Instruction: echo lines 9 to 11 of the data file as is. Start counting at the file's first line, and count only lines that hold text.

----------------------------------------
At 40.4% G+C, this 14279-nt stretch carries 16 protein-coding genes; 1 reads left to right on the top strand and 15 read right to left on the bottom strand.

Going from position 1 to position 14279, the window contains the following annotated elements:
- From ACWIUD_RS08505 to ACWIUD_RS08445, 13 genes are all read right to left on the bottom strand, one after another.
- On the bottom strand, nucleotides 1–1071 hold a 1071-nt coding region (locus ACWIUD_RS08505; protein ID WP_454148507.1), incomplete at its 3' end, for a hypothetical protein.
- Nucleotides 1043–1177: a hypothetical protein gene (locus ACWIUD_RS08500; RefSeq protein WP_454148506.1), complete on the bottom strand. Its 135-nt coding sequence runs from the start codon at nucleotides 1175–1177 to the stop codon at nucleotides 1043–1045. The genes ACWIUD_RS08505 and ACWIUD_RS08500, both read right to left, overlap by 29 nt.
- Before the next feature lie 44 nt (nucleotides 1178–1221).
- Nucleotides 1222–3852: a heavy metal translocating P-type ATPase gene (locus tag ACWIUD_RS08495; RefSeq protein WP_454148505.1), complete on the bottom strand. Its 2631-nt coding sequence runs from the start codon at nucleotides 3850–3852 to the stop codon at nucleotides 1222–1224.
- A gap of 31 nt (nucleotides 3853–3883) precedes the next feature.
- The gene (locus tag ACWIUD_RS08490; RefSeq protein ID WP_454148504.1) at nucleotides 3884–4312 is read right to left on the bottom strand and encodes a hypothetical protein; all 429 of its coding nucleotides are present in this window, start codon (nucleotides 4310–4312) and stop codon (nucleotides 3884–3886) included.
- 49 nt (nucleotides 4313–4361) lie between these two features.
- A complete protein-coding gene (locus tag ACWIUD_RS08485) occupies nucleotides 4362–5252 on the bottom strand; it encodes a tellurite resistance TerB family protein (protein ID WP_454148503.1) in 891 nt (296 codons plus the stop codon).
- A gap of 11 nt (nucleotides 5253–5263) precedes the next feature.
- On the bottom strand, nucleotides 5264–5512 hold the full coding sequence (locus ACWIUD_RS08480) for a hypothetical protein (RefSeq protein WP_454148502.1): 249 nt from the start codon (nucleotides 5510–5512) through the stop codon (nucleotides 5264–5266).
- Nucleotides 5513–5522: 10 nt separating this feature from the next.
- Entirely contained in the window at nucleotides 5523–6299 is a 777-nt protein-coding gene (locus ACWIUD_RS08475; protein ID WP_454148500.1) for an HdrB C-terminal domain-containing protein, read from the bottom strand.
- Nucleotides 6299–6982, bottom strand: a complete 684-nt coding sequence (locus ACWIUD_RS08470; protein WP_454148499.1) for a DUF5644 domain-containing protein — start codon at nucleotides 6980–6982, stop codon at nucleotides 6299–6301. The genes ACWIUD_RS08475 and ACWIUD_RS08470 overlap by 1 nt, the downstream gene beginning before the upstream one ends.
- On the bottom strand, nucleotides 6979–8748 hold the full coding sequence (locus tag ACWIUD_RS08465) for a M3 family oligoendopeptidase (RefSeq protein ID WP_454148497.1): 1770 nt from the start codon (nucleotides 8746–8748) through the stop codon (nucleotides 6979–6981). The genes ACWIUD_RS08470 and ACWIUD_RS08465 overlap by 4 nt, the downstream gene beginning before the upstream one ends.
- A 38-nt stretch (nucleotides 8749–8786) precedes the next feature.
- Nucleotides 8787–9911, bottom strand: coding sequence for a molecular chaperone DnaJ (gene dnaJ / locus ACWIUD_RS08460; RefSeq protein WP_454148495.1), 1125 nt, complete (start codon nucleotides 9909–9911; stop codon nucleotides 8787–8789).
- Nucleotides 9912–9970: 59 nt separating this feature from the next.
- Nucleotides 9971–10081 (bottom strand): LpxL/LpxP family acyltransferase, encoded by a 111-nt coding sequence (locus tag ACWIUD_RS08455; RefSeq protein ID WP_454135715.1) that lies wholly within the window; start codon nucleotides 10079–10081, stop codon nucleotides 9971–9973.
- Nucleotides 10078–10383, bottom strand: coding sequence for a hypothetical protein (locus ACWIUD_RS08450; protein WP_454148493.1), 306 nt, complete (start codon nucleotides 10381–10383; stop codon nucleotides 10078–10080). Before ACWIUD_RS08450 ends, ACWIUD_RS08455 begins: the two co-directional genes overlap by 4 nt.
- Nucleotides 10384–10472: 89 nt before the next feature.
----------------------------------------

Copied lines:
- The gene (locus tag ACWIUD_RS08490; RefSeq protein ID WP_454148504.1) at nucleotides 3884–4312 is read right to left on the bottom strand and encodes a hypothetical protein; all 429 of its coding nucleotides are present in this window, start codon (nucleotides 4310–4312) and stop codon (nucleotides 3884–3886) included.
- 49 nt (nucleotides 4313–4361) lie between these two features.
- A complete protein-coding gene (locus tag ACWIUD_RS08485) occupies nucleotides 4362–5252 on the bottom strand; it encodes a tellurite resistance TerB family protein (protein ID WP_454148503.1) in 891 nt (296 codons plus the stop codon).